39. Hopkins, M., Harrison, T. M., & Manning, C. E. (2008). Low heat flow inferred from >4 Ga zircons suggests Hadean plate boundary interactions. Nature, 456, 493–496.CrossRefGoogle Scholar
  40. Hopkins, M., Harrison, T. M., & Manning, C. E. (2010). Constraints on Hadean geodynamics from mineral inclusions in >4 Ga zircons. Earth and Planetary Science Letters, 298, 367–376.CrossRefGoogle Scholar
  41. Hopkins, M., Harrison, T. M., & Manning, C. E. (2012). Comment: Metamorphic replacement of mineral inclusions in detrital zircon from Jack Hills, Australia: Implications for the Hadean Earth. Geology, 40, e281–e281.CrossRefGoogle Scholar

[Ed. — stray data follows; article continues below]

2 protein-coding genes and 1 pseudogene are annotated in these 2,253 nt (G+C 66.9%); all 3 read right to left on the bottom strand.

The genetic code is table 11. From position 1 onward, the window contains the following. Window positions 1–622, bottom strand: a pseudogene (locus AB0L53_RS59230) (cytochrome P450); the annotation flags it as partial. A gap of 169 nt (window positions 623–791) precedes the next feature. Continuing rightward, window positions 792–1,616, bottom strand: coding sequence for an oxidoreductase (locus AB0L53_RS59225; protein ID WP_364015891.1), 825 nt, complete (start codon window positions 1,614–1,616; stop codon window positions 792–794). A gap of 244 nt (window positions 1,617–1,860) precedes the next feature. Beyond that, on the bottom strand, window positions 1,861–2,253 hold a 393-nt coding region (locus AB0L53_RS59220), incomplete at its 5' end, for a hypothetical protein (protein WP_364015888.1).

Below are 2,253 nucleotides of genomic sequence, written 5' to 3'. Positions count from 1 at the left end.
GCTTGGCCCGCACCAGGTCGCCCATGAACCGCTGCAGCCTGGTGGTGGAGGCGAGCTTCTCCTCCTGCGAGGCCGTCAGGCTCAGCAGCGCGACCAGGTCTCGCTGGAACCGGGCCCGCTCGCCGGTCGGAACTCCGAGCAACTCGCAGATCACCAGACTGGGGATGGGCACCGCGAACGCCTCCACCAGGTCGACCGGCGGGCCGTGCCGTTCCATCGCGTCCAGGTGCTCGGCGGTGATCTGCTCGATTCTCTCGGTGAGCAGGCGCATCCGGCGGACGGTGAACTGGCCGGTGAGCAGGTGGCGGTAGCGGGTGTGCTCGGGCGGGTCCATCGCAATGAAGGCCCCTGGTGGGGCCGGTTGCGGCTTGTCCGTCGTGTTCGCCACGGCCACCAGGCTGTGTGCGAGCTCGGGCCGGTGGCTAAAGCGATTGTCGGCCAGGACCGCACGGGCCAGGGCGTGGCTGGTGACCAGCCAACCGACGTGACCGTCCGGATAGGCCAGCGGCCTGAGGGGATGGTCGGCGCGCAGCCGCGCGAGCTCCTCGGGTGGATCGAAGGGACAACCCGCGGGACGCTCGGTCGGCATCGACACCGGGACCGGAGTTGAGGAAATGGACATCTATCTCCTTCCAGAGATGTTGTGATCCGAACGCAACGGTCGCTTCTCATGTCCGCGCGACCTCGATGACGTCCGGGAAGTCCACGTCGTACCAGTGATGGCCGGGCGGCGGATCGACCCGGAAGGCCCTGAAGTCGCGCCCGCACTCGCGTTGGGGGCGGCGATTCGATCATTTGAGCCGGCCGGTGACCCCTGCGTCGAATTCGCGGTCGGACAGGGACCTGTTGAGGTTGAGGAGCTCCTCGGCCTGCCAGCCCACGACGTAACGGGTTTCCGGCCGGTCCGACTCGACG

42. Hourigan, J. K., Reiners, P. W., & Brandon, M. T. (2005). U-Th zonation-dependent alpha-ejection in (U-Th)/He chronometry. Geochimica et Cosmochimica Acta, 69, 3349–3365.CrossRefGoogle Scholar
  43. House, C. H., Schopf, J. W., McKeegan, K. D., Coath, C. D., Harrison, T. M., & Stetter, K. O. (2000). Carbon isotopic composition of individual Precambrian microfossils. Geology, 28, 707–710.CrossRefGoogle Scholar
  44. Hunt, M. J. (1979). Petroleum geochemistry and geology. New York: W. H. Freeman and Company.Google Scholar
  45. Kanter, M. A. (1957). Diffusion of carbon atoms in natural graphite crystals. Physical Review, 107, 655–663.CrossRefGoogle Scholar
  46. Keppler, H., Wiedenbeck, M., & Shcheka, S. S. (2003). Carbon solubility in olivine and the mode of carbon storage in the Earth’s mantle. Nature, 424, 414–416.CrossRefGoogle Scholar